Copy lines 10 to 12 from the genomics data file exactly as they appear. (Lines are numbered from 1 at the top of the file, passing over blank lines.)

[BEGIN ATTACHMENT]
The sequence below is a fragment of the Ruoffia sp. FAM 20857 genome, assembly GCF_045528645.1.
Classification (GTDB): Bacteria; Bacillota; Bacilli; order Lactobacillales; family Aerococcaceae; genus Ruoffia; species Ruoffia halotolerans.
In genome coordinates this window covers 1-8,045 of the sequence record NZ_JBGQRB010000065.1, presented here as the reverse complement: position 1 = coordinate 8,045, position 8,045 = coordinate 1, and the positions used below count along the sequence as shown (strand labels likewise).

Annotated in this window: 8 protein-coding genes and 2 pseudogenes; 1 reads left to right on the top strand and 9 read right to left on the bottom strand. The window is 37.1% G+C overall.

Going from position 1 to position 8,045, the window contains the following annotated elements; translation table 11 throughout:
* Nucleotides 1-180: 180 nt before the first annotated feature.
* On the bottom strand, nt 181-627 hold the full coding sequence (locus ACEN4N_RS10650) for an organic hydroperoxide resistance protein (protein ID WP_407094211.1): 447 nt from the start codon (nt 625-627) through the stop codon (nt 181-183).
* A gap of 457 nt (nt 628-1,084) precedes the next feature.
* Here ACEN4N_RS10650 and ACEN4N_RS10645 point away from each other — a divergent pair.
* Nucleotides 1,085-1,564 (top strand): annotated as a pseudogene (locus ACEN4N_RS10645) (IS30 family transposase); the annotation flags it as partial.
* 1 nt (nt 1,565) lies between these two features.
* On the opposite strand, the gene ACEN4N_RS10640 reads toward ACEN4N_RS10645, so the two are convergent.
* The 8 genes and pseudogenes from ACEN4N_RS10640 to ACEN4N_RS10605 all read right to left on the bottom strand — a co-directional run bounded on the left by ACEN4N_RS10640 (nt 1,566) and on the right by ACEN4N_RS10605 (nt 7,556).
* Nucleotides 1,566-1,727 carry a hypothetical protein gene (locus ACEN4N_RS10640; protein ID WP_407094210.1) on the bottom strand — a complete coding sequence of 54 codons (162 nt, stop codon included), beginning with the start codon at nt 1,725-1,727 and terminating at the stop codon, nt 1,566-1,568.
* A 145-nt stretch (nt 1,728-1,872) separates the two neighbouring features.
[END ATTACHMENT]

* Nucleotides 1,085-1,564 (top strand): annotated as a pseudogene (locus ACEN4N_RS10645) (IS30 family transposase); the annotation flags it as partial.
* 1 nt (nt 1,565) lies between these two features.
* On the opposite strand, the gene ACEN4N_RS10640 reads toward ACEN4N_RS10645, so the two are convergent.